The Fresh Loaf

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XXX - Little Salkeld Multigrain Sourdough |Trial 2

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lumos's picture
lumos

XXX - Little Salkeld Multigrain Sourdough |Trial 2

Baked another batch of Multigrain sourdough using Four Grain Flour Richard (Ruralidle) kindly gave to me.   For this batch, I incread Four Grain Flour to 33% (=the proportion to main dough flour.  About 27% including levain) and used Dove's Organic Bread flour instead of Waitrose Leckford Estate strong flour.  Also I doubled the amount to make two loaves.  Dove's flour (12.5%) is lower in protein than Waitrose's Leckford Estate (13.6%),  so I did a few extra S & F to make sure gluten development is sufficient enough, but other than those changes everything else stayed the same as the first bake (link).  And this is how it turned out.

I was a bit worried if it'd become heavier but the texture was quite similar to the first batch, but with deeper flavour and slightly increased natural sweetness.   I really liked the first one but I definitely love this one better.   So naturally, the next trial is going to be 50% Four Grain flour.

Watch this space! :)

 

Comments

PiPs's picture
PiPs

Stunning looking bread lumos,

Crust, crumb, gringe ... all stunning!

Cheers,
Phil

lumos's picture
lumos

Thanks, Phil!  You're very kind. :)

Syd's picture
Syd

Lovely baking Lumos. What is in that four grain flour?  You go a nice rise and a nice open crumb for 33% whole grain.  Doesn't look heavy at all.  You could definitely try for 50%. 

Best,

Syd

lumos's picture
lumos

Thank you, Syd. :) 

According to their website, it's "Stoneground Wheat Flour with Cracked Rye Flakes, Barley Flakes and Oat Flakes." It also says the flour makes "a solid loaf full of flakes," so I was a bit worried increasing it to 33% might make the loaves heavier but I was pleasantly surprised the texuture didn't change that much.   Just increased flavour. Lucky! :p

I'll definitely try 50% next time. 

isand66's picture
isand66

Beautiful looking loaves.  I have to save this one to try.

Ian

lumos's picture
lumos

Thank you, Ian.  Yes, please try. Thoroughly recommend it. :)

SylviaH's picture
SylviaH

They bloomed stunningly.  The crumb and crust looks equally lovely.  I think the percentage of flour blends used looks and sounds delicious.  What are the flour combo's used? 

I have tried a 12 grain blend back in 08 on a blogged PR Italian loaf and it was delicious..the crust was red.  King Arthur flours, finally has back a 9 grain blend that is a little pricy..but in the long run..for me anyway, cheaper than buying so many flours to blend.  You have a nice friend to gift you the flour blend.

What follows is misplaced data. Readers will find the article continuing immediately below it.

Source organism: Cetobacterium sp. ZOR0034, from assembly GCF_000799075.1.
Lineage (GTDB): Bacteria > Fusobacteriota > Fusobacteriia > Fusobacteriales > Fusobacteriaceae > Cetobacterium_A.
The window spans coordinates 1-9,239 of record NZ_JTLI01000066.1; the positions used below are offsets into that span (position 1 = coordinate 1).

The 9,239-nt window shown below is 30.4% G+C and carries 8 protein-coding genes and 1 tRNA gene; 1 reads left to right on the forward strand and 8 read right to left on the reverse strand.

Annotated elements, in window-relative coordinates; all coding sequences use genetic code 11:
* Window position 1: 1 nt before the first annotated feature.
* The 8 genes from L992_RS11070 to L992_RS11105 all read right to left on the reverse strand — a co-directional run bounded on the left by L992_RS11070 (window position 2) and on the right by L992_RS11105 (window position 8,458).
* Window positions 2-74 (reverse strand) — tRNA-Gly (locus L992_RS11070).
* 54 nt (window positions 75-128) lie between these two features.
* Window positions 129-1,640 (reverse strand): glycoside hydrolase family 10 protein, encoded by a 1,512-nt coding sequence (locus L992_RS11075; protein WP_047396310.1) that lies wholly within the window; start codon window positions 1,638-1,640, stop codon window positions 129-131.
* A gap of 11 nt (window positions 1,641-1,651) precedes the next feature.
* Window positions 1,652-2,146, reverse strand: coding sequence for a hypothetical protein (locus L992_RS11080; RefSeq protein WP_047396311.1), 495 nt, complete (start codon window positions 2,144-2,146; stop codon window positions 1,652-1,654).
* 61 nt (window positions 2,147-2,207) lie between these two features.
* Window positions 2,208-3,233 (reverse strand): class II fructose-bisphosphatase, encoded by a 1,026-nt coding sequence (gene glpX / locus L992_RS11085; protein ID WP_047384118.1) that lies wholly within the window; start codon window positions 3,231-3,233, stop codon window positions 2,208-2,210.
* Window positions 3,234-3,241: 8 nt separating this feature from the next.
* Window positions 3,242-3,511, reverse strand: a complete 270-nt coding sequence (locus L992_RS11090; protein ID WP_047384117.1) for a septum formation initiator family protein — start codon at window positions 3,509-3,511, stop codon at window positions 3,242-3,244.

Sylvia

lumos's picture
lumos

Thank you, Sylvia. )

They bloomed stunningly.

To be perfectly honest, it might have benefited with a tiny bit longer with proofing.  Maybe another 15-20 min or so.  I might have not get a grigne like that but I think the crumb would've become a little more open.

I used the pre-blended flour Richard (Ruralidle) kindly got it for me, from a small watermill in Lake District, northwest of England; stoneground wholemeal-based flour with added flakes of  cracked rye, barley and oat.  So it's not really 'blended flour' in a strict sense maybe as rye, barley and oat are only there in flake-form rather than ground. 

9 grain blend sounds intresting and 12 grain blend sounds even more intriguing.  What are in the blend?

SylviaH's picture
SylviaH

Longer proofing might have resulted in a less open crumb...I think you have hit the sweet spot in these loaves, they are lovely!

I suspected your flour blend was extra special :)  

The one I mentioned with nine grain blends had wheat, high fiber sustagrain barley rye, oats, amaranth, quinoa, millet, sorghum, and teff...the 12 grain blend I used way back when also had brown rice, spelt, and corn.

This reminds me of all the odd and ends flours, and grains I have stashed in my freezer that need used up! 

Sylvia

 

 

lumos's picture
lumos

Never heard of sorghum or teff.  Interesting.  

This reminds me of all the odd and ends flours, and grains I have stashed in my freezer that need used up!

LOL  it reminds me of wonderful dosa (Indian rice flour pancake) my friend's mother taught me when she was over here from Mumbai. Dosa is usually made of ground rice flour,  but she put all the pulses in the cupboard which she wanted to use up and ground them with rice.   I think it had 7 or 8 kinds of pulses.  Just an improvised recipe but it tasted great! 

 

dabrownman's picture
dabrownman

multigrain bread.  The crumb, crust and slashing are very good!  Very good bake lumos as ususl.